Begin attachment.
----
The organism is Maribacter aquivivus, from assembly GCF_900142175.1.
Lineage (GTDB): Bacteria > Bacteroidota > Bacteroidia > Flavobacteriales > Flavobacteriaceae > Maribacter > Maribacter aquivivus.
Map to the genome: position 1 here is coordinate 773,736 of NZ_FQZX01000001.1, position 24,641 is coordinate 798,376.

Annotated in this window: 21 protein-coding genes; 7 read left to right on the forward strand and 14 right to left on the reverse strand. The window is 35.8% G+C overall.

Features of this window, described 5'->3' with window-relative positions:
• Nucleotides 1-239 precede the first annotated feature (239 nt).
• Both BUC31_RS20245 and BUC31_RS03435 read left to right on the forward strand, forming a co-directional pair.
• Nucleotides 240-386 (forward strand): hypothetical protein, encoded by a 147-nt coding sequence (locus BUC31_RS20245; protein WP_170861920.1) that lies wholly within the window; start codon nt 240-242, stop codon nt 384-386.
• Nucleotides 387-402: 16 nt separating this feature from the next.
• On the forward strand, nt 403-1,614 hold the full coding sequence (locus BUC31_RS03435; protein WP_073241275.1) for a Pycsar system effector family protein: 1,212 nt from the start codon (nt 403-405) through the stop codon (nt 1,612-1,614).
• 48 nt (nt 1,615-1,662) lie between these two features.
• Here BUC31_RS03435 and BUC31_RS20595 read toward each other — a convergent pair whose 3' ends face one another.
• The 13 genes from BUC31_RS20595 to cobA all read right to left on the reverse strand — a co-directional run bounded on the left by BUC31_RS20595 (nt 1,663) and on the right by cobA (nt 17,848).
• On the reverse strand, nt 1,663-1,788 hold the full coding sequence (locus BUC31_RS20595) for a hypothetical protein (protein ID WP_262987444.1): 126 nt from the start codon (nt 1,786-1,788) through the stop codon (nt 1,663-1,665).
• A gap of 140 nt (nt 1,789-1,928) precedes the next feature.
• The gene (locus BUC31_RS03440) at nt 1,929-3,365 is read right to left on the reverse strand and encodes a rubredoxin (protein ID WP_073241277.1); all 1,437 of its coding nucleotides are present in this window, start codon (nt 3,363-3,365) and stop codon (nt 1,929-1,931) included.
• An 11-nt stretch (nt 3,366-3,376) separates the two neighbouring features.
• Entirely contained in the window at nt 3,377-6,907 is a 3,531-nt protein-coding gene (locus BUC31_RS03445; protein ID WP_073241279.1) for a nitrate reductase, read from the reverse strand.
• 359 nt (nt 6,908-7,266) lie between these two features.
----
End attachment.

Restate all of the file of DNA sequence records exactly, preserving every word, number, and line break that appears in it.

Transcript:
The organism is Maribacter aquivivus, from assembly GCF_900142175.1.
Lineage (GTDB): Bacteria > Bacteroidota > Bacteroidia > Flavobacteriales > Flavobacteriaceae > Maribacter > Maribacter aquivivus.
Map to the genome: position 1 here is coordinate 773,736 of NZ_FQZX01000001.1, position 24,641 is coordinate 798,376.

Annotated in this window: 21 protein-coding genes; 7 read left to right on the forward strand and 14 right to left on the reverse strand. The window is 35.8% G+C overall.

Features of this window, described 5'->3' with window-relative positions:
• Nucleotides 1-239 precede the first annotated feature (239 nt).
• Both BUC31_RS20245 and BUC31_RS03435 read left to right on the forward strand, forming a co-directional pair.
• Nucleotides 240-386 (forward strand): hypothetical protein, encoded by a 147-nt coding sequence (locus BUC31_RS20245; protein WP_170861920.1) that lies wholly within the window; start codon nt 240-242, stop codon nt 384-386.
• Nucleotides 387-402: 16 nt separating this feature from the next.
• On the forward strand, nt 403-1,614 hold the full coding sequence (locus BUC31_RS03435; protein WP_073241275.1) for a Pycsar system effector family protein: 1,212 nt from the start codon (nt 403-405) through the stop codon (nt 1,612-1,614).
• 48 nt (nt 1,615-1,662) lie between these two features.
• Here BUC31_RS03435 and BUC31_RS20595 read toward each other — a convergent pair whose 3' ends face one another.
• The 13 genes from BUC31_RS20595 to cobA all read right to left on the reverse strand — a co-directional run bounded on the left by BUC31_RS20595 (nt 1,663) and on the right by cobA (nt 17,848).
• On the reverse strand, nt 1,663-1,788 hold the full coding sequence (locus BUC31_RS20595) for a hypothetical protein (protein ID WP_262987444.1): 126 nt from the start codon (nt 1,786-1,788) through the stop codon (nt 1,663-1,665).
• A gap of 140 nt (nt 1,789-1,928) precedes the next feature.
• The gene (locus BUC31_RS03440) at nt 1,929-3,365 is read right to left on the reverse strand and encodes a rubredoxin (protein ID WP_073241277.1); all 1,437 of its coding nucleotides are present in this window, start codon (nt 3,363-3,365) and stop codon (nt 1,929-1,931) included.
• An 11-nt stretch (nt 3,366-3,376) separates the two neighbouring features.
• Entirely contained in the window at nt 3,377-6,907 is a 3,531-nt protein-coding gene (locus BUC31_RS03445; protein ID WP_073241279.1) for a nitrate reductase, read from the reverse strand.
• 359 nt (nt 6,908-7,266) lie between these two features.